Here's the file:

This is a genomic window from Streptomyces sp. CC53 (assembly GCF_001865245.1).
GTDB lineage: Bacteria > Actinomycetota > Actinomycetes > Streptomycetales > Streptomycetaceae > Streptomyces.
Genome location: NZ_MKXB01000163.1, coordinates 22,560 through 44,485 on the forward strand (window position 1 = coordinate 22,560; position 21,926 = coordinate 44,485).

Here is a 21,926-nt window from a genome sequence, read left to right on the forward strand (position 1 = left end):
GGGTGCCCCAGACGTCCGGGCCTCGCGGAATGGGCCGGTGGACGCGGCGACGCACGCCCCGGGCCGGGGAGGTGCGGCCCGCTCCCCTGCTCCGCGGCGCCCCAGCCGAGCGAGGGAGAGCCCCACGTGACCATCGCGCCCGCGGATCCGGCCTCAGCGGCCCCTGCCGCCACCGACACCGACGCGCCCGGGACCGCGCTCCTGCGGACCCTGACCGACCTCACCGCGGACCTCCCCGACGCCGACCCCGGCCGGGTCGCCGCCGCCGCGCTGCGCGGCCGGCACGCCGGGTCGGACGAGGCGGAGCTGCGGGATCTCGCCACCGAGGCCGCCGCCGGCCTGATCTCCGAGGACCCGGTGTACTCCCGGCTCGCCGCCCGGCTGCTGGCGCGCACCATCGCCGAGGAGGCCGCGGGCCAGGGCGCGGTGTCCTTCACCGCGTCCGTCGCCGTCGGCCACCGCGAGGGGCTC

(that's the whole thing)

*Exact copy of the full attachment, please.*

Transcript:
This is a genomic window from Streptomyces sp. CC53 (assembly GCF_001865245.1).
GTDB lineage: Bacteria > Actinomycetota > Actinomycetes > Streptomycetales > Streptomycetaceae > Streptomyces.
Genome location: NZ_MKXB01000163.1, coordinates 22,560 through 44,485 on the forward strand (window position 1 = coordinate 22,560; position 21,926 = coordinate 44,485).

Here is a 21,926-nt window from a genome sequence, read left to right on the forward strand (position 1 = left end):
GGGTGCCCCAGACGTCCGGGCCTCGCGGAATGGGCCGGTGGACGCGGCGACGCACGCCCCGGGCCGGGGAGGTGCGGCCCGCTCCCCTGCTCCGCGGCGCCCCAGCCGAGCGAGGGAGAGCCCCACGTGACCATCGCGCCCGCGGATCCGGCCTCAGCGGCCCCTGCCGCCACCGACACCGACGCGCCCGGGACCGCGCTCCTGCGGACCCTGACCGACCTCACCGCGGACCTCCCCGACGCCGACCCCGGCCGGGTCGCCGCCGCCGCGCTGCGCGGCCGGCACGCCGGGTCGGACGAGGCGGAGCTGCGGGATCTCGCCACCGAGGCCGCCGCCGGCCTGATCTCCGAGGACCCGGTGTACTCCCGGCTCGCCGCCCGGCTGCTGGCGCGCACCATCGCCGAGGAGGCCGCGGGCCAGGGCGCGGTGTCCTTCACCGCGTCCGTCGCCGTCGGCCACCGCGAGGGGCTC